Proportional Representation: House of Commons — [Mr Nigel Evans in the Chair]

Part of the debate – in Westminster Hall at 5:01 pm on 23rd April 2019.

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Photo of Justin Madders Justin Madders Labour, Ellesmere Port and Neston 5:01 pm, 23rd April 2019

Yes, I do agree. Of course, one weakness in the Government’s proposals to reduce the number of MPs from 650 to 600 is that that would create very large constituencies that in some cases were unmanageable and did not have geographical communities of interests.

On the subject of MEPs, although we have some excellent hard-working Labour MEPs in the north-west, the track record of people sent by this country to represent us in the European Parliament is not a great advert for PR. Of the 73 MEPs elected in 2014, 25 are no longer in the party that they were in when first elected.

We have had a few defections in this place, but on nothing like the scale that we have seen in Europe. More than one third of all the UK MEPs no longer represent the party that they were elected to represent. Let us be clear: if one third of Members in this place swapped parties, that could easily lead to a change of Government. Any system that allows so many politicians to denude the voters of their voice needs to be seriously challenged. Of course, politicians can change party under first past the post—we have heard today from some Members who have done that—but at least they have to face their constituents when they do it. Under PR, those people who ride under one banner of convenience can easily find themselves on the list for their new party at the next election with no apparent consequences for their actions. That does not sound like a democratic system to me.

Whatever system we have, we also need to look at whether this place is truly representative of the people whom we wish to represent. According to the Sutton Trust, 29% of MPs were privately educated, compared with just 7% of the general population. That is an improvement on the 32% from the 2015 election, but there is still a long way to go.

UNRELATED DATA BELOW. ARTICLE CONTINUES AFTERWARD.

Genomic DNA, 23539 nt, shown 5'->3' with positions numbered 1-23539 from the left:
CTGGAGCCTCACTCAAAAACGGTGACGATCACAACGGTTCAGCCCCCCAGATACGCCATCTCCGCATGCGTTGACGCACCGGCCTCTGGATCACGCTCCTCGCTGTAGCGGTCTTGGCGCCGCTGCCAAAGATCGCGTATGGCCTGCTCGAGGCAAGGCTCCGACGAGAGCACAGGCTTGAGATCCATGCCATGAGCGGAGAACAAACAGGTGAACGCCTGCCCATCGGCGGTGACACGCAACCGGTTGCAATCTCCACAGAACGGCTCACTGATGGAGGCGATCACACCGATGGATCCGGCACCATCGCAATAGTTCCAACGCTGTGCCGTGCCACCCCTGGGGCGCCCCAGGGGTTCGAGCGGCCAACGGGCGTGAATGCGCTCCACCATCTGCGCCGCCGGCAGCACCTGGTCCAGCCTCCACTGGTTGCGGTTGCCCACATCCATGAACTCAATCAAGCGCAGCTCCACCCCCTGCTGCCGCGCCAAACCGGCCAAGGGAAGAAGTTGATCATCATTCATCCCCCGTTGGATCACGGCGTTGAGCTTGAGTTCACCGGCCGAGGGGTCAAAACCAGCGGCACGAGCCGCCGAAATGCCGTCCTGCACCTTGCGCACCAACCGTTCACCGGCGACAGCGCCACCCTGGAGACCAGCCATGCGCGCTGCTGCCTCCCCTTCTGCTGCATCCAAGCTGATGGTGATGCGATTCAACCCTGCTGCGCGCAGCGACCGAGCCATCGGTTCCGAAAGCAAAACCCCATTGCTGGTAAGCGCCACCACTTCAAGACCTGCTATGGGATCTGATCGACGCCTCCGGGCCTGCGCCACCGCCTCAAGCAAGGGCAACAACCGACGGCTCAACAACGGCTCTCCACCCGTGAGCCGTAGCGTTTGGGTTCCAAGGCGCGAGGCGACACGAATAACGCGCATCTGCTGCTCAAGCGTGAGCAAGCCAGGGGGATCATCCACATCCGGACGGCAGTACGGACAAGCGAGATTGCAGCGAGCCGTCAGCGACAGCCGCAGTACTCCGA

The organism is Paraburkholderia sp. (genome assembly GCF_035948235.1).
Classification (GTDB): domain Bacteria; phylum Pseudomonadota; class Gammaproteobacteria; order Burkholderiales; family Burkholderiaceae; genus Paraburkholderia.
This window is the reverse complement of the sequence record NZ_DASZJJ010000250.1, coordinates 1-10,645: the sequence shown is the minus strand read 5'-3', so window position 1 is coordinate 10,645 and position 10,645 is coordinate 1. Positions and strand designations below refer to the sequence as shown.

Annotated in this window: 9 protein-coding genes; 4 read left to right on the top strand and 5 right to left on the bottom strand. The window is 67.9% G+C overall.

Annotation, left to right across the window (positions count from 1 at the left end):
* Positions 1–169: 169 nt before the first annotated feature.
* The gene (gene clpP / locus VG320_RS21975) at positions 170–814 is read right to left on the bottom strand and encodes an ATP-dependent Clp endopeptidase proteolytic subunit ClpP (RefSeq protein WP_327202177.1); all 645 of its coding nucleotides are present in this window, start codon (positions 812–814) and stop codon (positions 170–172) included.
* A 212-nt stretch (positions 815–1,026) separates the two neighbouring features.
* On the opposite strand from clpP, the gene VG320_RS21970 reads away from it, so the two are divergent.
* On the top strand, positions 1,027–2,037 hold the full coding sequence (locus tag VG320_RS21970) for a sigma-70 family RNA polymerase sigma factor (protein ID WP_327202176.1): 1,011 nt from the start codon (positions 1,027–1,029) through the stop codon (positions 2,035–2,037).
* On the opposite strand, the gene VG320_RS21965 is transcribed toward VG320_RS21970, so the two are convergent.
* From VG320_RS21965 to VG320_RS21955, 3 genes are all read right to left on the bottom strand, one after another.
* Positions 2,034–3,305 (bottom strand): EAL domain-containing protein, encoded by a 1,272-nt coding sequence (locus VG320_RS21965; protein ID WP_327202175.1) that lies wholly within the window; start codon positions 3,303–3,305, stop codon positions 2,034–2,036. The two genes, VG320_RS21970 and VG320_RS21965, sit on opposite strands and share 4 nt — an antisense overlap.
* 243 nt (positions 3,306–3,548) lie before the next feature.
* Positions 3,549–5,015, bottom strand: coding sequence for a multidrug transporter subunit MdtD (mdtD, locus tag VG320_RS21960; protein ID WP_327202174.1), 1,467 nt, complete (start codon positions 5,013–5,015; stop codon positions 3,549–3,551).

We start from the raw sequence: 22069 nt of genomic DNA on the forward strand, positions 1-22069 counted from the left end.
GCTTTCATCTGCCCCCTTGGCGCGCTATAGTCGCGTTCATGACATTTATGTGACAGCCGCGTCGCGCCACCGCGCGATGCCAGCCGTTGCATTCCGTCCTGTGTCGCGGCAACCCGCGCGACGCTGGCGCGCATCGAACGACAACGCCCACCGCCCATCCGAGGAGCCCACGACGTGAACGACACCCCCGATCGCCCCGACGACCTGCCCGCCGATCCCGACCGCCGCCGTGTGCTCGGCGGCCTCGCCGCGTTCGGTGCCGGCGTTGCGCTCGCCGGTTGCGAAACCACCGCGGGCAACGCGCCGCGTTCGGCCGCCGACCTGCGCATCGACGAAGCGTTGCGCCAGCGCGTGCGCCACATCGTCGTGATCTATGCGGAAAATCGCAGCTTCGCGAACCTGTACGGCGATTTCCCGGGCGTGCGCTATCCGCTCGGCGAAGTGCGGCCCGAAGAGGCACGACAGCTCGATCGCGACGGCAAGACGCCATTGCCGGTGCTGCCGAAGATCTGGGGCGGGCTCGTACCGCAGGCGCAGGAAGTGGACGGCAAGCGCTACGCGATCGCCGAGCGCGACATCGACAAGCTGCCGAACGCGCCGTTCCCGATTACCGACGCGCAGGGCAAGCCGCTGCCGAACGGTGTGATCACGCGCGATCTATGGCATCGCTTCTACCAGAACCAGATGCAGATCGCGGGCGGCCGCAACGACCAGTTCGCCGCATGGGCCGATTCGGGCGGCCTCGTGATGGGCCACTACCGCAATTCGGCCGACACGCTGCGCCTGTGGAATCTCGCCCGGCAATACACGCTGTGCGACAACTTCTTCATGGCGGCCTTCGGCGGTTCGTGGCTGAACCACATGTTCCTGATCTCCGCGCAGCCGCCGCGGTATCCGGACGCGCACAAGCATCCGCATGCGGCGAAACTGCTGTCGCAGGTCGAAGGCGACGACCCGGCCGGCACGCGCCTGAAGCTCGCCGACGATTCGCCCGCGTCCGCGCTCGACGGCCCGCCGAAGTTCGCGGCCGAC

In conclusion, we need a massive overhaul in how politics is conducted in this country. How our economy and society works has massively changed in the last decade. Any item that we desire can be ordered from the comfort of our own home and be on our doorstep the next day, but our political system, both in the way elections are held and in the way Parliament operates, is stuck in a time warp.

One of the most commonly used arguments in favour of first past the post is that it enables there to be “stable” majority government. In recent times, that theory has been tested to destruction. Every day that we spend here without making any progress on the big issues of the day is another day closer to a far more radical change to the way we do politics, which will come from outside, not from in here.

What will happen with all the excellent arguments that we are hearing in favour of different systems today? I will tell you, Mr Evans: nothing will happen. Nothing will change. Nothing is changing. Parliament seems incapable of changing anything, incapable of tackling the big issues that we face in this country. That is why we all need to wake up and fundamentally challenge the way our democracy works—not just how we vote but, more importantly, what we actually do once we are elected.